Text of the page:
Authorities suspend license of jailed journalists’ lawyer

New York, March 1, 2005—Authorities in Shanghai have suspended the law license of Guo Guoting, defense attorney for three jailed journalists as well as a number of other dissidents and members of the Falun Gong religious sect. The suspension throws into question the defense of imprisoned writers Shi Tao, Zhang Lin and Huang Jinqiu.

The Shanghai Department of Justice on February 23 issued notice of a one-year suspension of Guo’s license to practice law, the lawyer told the Committee to Protect Journalists. The notice cited articles he has posted online criticizing the Communist Party. But Guo told CPJ that he believed he has been punished for taking up controversial cases involving freedom of expression and religion. City and district authorities have regularly warned Guo to stop his advocacy of political prisoners such as the imprisoned writers, he said.

“Journalists Shi Tao, Zhang Lin and Huang Jinqiu are in jail today because they wrote or distributed essays that offended the political leadership,” CPJ Executive Director Ann Cooper said today. “The suspension of their defense attorney’s license, apparently for related reasons, points again to the failure of the Chinese government to accommodate criticism or to ensure adequate legal protection for those who express dissent.”

On February 22, before his license was revoked, Guo was barred from a scheduled visit to Zhang Lin, a dissident writer imprisoned since January 29 for articles he posted on overseas online news sites and Web sites related to the Falun Gong movement. Zhang was detained on his return to Anhui Province after traveling to Beijing to mourn the death of ousted leader Zhao Ziyang. While he was scheduled to be released after 15 days of administrative detention, Zhang is now being held in “criminal detention” under suspicion of “endangering state security” for articles he posted online calling for political reform.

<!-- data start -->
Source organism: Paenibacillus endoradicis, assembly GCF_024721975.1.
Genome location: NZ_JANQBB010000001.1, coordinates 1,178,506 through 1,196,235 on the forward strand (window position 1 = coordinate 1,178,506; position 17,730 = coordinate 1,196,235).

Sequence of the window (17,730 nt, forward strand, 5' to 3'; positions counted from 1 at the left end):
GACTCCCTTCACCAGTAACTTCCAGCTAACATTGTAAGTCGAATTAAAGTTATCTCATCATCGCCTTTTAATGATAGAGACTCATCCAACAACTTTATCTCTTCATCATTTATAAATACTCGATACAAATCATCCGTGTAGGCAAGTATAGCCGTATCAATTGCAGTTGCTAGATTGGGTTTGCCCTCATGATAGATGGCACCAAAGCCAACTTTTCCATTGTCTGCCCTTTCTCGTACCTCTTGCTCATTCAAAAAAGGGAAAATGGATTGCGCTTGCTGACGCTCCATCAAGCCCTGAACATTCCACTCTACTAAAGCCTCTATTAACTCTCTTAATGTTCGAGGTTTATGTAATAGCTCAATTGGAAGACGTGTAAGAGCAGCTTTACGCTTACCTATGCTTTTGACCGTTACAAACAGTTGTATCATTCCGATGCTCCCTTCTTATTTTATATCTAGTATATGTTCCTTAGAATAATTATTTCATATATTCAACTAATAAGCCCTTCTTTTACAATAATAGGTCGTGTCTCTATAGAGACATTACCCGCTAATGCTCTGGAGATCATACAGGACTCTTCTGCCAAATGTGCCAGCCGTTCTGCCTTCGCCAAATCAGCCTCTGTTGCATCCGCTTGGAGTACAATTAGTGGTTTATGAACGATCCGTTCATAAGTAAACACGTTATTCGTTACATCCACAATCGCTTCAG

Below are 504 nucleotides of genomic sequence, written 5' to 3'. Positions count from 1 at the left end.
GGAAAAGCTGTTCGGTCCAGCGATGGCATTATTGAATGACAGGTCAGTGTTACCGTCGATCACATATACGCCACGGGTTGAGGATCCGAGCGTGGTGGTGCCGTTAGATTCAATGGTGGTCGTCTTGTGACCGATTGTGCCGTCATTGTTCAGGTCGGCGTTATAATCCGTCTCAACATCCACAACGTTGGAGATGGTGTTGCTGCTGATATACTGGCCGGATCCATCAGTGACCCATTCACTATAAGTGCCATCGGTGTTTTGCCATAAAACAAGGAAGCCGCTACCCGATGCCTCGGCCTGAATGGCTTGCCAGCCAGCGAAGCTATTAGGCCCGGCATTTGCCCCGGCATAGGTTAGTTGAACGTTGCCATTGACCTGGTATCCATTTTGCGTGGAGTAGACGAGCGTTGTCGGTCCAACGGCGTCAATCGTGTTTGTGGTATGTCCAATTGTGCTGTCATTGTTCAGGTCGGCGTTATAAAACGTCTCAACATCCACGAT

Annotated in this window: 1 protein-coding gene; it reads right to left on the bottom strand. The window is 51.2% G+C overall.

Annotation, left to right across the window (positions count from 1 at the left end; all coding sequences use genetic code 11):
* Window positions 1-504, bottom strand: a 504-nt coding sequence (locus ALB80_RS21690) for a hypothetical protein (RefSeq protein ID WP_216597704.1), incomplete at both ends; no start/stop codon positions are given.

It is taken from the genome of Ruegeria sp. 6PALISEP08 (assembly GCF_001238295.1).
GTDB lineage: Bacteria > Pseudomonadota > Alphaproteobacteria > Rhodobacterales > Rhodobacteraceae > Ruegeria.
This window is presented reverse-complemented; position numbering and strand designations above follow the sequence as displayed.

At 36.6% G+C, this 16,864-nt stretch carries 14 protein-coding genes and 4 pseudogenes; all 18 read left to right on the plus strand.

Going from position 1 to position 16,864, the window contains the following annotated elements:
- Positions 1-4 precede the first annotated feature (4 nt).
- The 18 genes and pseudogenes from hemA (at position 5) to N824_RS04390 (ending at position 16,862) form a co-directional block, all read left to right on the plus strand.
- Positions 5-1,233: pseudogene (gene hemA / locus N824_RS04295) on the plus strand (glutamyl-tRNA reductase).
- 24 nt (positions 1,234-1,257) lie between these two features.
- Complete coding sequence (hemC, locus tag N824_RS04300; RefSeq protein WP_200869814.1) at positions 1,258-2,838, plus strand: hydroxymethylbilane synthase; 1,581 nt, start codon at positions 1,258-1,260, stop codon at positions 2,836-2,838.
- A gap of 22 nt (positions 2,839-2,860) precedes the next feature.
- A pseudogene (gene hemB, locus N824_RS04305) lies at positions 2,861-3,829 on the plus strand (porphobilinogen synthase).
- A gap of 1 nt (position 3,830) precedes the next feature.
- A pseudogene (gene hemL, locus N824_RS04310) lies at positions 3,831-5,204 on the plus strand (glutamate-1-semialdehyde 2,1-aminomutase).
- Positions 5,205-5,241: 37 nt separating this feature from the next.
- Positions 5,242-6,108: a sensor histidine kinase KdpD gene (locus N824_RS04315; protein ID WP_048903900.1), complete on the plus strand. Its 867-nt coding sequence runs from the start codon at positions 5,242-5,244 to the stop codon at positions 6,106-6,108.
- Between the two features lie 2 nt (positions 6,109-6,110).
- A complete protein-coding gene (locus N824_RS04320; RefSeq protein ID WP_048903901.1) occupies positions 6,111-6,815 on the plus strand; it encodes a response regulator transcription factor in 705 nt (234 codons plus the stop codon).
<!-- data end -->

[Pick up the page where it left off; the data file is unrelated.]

On March 7, Guo was scheduled to attend a hearing to represent reporter Shi Tao, who is charged with “leaking state secrets to foreigners” for posting online a document related to the 15th anniversary of the military crackdown at Tiananmen Square.

The document was an abstract of a Central Propaganda Department circular issued to newspaper editors on April 20, 2004, warning that dissidents would be marking the anniversary. Guo has previously argued that the document, which had been distributed to editors at Shi’s Changsha newspaper Dangdai Shangbao, was pertinent public information and should not be classified as a state secret.

Guo was also the defense attorney for Internet journalist Huang Jinqiu, who was sentenced in September 2004 to 12 years in prison for “subversion of state power.”

With 42 journalists in prison on December 31, China was the leading jailer of journalists for the sixth consecutive year in 2004.